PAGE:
The Exercise of Citizenship

The referendum process on membership of the European Union has been recognised by champions of both “Leave” and “Remain’ as deeply flawed. A sour debate characterised by personal animosity, accusations of mendacity, and scant regard for evidence and its evaluation. The outcome remains uncertain; the question put was deceptively simple, the answer received is complex and opaque. Both “Remain” and “Leave” generated self-contradictory expectations among their supporters. When the necessarily pragmatic proposals for the implementation of Brexit are finally put forward by government, perceived promises will not be kept, and a lot of hopes will be dashed.

The referendum exposed an extraordinary lack of political awareness. It revealed a disturbing sense of alienation among those voting “Leave” especially in relation to immigration.The United Kingdom is deeply divided; doubts are raised about the future of the United Kingdom itself; and intolerant actions are following intolerant words. The fragility of our society and our constitution has been exposed.

Bringing the country back together to a common purpose, and healing our divisions requires all of us to exercise citizenship of a high order; in an informed way, with tolerance and respect for each other. Politics is an essential part of civilised society. It is vital that it is conducted well.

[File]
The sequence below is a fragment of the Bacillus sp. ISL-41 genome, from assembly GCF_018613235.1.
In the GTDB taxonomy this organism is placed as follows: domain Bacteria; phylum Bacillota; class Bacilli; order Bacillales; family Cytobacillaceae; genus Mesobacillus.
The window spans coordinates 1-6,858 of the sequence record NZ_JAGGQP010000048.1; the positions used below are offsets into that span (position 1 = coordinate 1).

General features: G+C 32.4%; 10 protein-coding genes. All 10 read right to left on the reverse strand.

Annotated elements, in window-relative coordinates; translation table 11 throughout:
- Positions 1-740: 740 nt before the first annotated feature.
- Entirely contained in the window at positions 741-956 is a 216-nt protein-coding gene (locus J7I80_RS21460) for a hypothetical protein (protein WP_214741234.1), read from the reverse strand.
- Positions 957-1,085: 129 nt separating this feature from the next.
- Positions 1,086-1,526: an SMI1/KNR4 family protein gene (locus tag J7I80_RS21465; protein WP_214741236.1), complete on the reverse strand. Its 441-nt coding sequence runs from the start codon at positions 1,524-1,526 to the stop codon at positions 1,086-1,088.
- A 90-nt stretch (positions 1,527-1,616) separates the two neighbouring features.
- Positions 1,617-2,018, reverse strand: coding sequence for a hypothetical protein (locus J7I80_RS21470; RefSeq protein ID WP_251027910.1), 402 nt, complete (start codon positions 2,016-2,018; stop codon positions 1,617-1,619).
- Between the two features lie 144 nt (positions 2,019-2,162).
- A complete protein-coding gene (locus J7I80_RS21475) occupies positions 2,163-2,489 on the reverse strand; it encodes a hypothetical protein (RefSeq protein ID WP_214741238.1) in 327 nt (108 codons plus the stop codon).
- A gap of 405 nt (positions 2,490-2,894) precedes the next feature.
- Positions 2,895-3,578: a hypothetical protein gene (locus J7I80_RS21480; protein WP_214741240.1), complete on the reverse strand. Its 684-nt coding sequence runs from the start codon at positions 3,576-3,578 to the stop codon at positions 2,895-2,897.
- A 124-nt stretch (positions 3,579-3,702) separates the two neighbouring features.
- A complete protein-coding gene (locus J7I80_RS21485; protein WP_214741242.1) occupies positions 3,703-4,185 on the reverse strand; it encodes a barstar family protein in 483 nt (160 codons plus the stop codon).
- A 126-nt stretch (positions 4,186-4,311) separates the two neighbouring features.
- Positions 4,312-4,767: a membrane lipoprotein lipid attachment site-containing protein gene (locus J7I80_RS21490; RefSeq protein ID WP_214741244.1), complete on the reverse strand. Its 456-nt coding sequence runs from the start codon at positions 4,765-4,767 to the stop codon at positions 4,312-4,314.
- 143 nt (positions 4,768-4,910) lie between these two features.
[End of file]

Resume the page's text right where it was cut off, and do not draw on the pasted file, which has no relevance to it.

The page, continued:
Young people had the lowest rate of engagement in a referendum that made a decision which will effect their lives for decades; polls indicate that only 36% of 18 to 24 year olds turned out to vote. The young who did vote showed marked differences in their views from the older voters. There is great evidence, among young people, of a lack of confidence in the integrity of the political process, and their ability to participate effectively and to a purpose. Citizenship is not an innate quality; it requires the development of critical skills, a knowledge base, a system of values, insights and understanding. Citizenship has to be both taught and learned. Without informed and engaged citizens democratic society is meaningless.

We call upon the government and all political parties to renew their commitment to Citizenship Education, and for parents and teachers to involve themselves in this urgent task.

Views expressed on this blog are not necessarily those of the Citizenship Foundation.

About David Miles

David Miles is a trustee of the Citizenship Foundation. He was formerly at Kingston University as Dean of the Faculty of Business and Law, and latterly as Pro Vice-Chancellor.

One thought on “The Exercise of Citizenship

  1. I feel the way to improve political interest in younger people is to have politics taught in schools, or to have some process that is similar. If politics is always a system that is alien and far from young peoples minds they will never be inclined to vote.

Leave a Reply